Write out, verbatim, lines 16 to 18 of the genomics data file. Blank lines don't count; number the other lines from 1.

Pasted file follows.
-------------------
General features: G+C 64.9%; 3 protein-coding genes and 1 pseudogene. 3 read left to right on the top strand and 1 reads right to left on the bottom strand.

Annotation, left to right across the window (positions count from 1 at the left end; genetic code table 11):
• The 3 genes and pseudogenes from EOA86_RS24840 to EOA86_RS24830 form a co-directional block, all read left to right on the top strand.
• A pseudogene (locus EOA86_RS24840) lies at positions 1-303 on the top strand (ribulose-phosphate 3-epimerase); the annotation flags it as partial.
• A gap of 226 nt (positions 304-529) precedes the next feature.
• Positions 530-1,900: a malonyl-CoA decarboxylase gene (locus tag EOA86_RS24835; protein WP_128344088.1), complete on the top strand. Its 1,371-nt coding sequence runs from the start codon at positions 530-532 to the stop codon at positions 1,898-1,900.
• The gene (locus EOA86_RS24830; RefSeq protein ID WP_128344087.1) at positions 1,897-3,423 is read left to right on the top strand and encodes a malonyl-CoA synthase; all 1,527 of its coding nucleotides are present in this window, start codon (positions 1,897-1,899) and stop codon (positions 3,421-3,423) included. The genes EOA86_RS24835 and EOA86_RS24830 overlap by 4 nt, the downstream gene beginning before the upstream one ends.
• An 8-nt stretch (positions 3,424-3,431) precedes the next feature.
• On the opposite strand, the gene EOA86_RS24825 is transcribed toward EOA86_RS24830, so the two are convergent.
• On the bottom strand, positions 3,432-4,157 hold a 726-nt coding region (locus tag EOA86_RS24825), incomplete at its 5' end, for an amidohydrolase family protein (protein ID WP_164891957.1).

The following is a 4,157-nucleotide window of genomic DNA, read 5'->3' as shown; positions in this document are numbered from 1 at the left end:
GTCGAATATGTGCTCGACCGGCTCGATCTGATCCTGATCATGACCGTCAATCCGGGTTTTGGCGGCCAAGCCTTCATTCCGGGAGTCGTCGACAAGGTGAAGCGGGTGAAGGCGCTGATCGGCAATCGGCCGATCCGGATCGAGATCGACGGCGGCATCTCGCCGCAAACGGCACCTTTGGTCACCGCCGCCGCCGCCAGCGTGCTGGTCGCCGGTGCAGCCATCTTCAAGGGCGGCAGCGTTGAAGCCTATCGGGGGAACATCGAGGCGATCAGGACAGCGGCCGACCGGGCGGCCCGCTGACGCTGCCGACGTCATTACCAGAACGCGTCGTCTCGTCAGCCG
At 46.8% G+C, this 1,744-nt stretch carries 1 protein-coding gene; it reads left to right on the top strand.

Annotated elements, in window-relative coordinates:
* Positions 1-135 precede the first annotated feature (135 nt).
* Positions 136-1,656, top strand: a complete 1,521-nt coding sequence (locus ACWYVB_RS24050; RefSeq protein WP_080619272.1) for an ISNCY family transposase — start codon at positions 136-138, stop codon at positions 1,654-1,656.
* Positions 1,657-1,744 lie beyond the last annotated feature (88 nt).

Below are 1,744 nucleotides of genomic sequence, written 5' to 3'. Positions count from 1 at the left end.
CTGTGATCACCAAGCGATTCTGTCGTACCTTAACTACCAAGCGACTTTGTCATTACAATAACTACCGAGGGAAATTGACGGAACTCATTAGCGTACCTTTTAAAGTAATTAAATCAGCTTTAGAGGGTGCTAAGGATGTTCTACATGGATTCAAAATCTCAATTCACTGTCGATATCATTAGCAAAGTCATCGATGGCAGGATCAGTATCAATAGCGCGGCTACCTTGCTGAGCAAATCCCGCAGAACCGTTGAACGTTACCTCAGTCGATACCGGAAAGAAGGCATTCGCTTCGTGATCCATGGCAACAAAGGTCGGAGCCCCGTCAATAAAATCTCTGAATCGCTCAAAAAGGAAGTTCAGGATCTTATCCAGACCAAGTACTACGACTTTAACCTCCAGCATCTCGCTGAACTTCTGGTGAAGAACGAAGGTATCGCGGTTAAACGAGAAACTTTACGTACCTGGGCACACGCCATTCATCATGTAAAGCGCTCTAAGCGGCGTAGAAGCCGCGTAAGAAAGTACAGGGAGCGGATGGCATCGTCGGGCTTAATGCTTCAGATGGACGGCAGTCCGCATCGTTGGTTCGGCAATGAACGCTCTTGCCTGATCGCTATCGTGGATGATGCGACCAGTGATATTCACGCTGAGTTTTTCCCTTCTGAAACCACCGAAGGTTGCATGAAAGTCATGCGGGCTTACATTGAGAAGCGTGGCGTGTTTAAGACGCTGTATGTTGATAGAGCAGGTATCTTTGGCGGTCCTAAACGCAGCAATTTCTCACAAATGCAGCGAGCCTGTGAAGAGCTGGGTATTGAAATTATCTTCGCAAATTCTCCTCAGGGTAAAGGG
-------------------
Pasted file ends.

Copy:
* Positions 136-1,656, top strand: a complete 1,521-nt coding sequence (locus ACWYVB_RS24050; RefSeq protein WP_080619272.1) for an ISNCY family transposase — start codon at positions 136-138, stop codon at positions 1,654-1,656.
* Positions 1,657-1,744 lie beyond the last annotated feature (88 nt).

Below are 1,744 nucleotides of genomic sequence, written 5' to 3'. Positions count from 1 at the left end.